01494 703 200TwitterLinkedIn
search
09th September 2013

Iconic Leicester hotel marks 115th anniversary with name-change and refurbishment

Congratulations to our Leicester hotel on celebrating their 115th anniversary!

This landmark was commemorated with a comprehensive refurbishment and upgraded name change.

The Grand Hotel in Leicester city centre first opened its doors in 1898 and this year marks its 115th anniversary by returning to the name of its former hey day. Known until recently as the Mercure Leicester City Hotel the hotel has now been renamed as Mercure Leicester The Grand Hotel.

To mark the landmark anniversary the hotel has undergone a comprehensive refurbishment across all 104 bedrooms. The hotel now features eight new design privilege rooms and one superior room.

Commenting on the refurbishment and name change, hotel General Manager James Conaghan, said: “The Grand Hotel has been a central and integral part of the city since it first opened in 1898. We are delighted to reclaim the name of years gone by and give back to the people of Leicester a 4* hotel to be proud of.”

The Grand Hotel was built between 1898 by Cecil Ogden and Amos Hall, and is located on Granby Street. The wedding cake top on the corner of Granby Street and Belvoir Street was added by Amos Hall who also designed the Silver Arcade in the Edwardian period. Since trading in 1898, the hotel has always been considered as one of Leicester’s most prestigious hotels in its area, a favourite of international visitors and a hotel that the city took to its heart.

Noteworthy history on the Grand Hotel, Leicester:

  • Opened in 1898
  • Built by Cecil Ogden in 1898 in a grand Franco-German Renaissance style reminiscent of the sixteenth century
  • Two years later a corner addition was added by Amos Hall. The design was influenced by the churches designed by Sir Christopher Wren.
  • During the early 1900s part of the Grand, on the first floor, was a cinema called ‘The Kings Hall Cinema’
  • The hotel has always been considered as one of Leicester’s most prestigious. Its heyday was during Victorian times and now returns to these glory days following the recent refurbishments.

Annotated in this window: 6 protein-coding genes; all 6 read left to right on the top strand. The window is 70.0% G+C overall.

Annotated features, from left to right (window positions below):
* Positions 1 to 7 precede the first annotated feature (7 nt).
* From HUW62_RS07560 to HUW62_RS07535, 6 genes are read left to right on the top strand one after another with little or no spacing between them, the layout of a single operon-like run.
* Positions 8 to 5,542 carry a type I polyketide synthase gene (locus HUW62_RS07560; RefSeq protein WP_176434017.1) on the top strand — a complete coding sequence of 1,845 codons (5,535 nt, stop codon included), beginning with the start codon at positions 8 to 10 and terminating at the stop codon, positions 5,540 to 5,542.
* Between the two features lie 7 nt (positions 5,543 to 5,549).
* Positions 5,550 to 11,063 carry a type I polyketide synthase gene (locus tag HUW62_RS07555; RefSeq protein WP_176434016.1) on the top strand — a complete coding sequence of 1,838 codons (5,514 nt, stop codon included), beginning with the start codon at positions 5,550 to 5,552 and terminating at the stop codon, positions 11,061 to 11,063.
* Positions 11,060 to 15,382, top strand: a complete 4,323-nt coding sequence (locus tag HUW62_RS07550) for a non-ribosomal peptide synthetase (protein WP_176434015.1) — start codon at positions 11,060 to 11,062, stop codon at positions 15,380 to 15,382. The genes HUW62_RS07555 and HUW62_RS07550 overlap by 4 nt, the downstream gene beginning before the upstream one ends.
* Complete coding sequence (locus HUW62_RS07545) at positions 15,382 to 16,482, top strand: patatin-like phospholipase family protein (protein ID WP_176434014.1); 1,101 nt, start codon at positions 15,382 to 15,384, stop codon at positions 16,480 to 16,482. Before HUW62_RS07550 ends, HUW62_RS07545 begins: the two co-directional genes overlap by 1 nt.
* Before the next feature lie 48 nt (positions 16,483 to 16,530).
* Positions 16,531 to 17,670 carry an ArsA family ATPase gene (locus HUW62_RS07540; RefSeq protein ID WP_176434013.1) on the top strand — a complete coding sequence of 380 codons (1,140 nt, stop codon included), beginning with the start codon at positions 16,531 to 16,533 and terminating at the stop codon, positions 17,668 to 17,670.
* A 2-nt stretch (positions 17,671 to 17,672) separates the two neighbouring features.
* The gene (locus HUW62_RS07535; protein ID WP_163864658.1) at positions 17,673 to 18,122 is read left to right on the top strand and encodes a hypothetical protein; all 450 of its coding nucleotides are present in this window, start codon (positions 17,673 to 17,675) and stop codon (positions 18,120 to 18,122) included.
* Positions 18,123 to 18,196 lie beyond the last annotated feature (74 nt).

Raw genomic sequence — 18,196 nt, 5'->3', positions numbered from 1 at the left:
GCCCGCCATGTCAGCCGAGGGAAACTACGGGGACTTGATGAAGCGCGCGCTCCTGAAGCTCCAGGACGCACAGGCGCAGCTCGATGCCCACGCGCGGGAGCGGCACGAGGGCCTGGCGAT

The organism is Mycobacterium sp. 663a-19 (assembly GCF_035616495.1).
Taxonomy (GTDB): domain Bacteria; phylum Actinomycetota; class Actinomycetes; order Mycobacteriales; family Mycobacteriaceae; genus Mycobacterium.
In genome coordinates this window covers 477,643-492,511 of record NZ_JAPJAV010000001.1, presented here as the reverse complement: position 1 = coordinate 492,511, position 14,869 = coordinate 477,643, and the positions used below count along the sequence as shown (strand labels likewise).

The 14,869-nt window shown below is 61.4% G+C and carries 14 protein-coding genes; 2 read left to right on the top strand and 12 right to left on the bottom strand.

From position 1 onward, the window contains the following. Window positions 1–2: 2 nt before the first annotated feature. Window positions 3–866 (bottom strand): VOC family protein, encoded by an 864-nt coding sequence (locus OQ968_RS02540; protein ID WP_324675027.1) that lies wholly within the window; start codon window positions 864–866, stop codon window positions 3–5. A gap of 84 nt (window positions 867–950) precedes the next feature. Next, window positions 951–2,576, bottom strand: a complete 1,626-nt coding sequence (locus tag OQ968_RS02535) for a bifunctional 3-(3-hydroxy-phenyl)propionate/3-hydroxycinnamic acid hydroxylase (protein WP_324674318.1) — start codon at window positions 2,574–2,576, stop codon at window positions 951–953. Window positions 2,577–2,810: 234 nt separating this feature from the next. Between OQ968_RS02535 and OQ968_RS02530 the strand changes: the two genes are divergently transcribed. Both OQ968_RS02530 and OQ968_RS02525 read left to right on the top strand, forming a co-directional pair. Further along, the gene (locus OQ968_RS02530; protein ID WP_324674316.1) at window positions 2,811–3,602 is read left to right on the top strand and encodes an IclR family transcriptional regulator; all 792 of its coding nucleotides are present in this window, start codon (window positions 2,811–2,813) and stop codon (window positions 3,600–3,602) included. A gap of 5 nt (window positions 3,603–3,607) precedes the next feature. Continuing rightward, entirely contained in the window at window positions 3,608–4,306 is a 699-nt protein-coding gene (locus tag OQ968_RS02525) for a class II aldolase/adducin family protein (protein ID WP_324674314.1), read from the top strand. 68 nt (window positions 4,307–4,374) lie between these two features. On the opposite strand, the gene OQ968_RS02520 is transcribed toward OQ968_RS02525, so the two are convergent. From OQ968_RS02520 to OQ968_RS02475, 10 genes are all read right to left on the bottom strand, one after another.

• Winston Churchill stayed at the hotel in 1909
  • The Leicester Caledonian Society’s 75th anniversary in 1952 centered on a splendid Burns dinner at the Grand Hotel, Leicester attended by the Lord Lieutenant of Leicestershire, the Lord Mayor of Leicester and Mr R K Sprigg, a grandson of founder member, John Morris Brown.
  • The hotel escaped bombing during World War II, many employers returned to work there after the war had ended.
  • On 27 February 1932 the Leicester Aero Club’s 2nd annual ball was held, in attendance was Amy Johnson, Winifred Spooner and W. Lindsay Everard.
  • The Leicester jazz house used to perform in the back rooms of The Grand in the 1990s.
  • Of the buildings that were demolished, the former News Room, at the north corner of Belvoir Street and Granby Street, is probably the greatest loss. It was built in 1838 by the Leicester architect William Flint and was demolished in 1901. There are some early 19th-century house-fronts on the east side of the street.
  • The Temperance Hall in the hotel, was the headquarters of the Leicester Temperance Society, but was also used as a general public hall for lectures, meetings, and concerts.
  • The building has a very striking facade of three giant Corinthian columns on a rusticated base, supporting a deeply molded pediment. The bold lines of the design were broken in 1955 by an awning of metal and plastic and a large neon sign.

Jupiter Hotels Limited, 40 Oxford Road, High Wycombe, Buckinghamshire HP11 2EE

01494 703 200         info@jupiterhotels.co.uk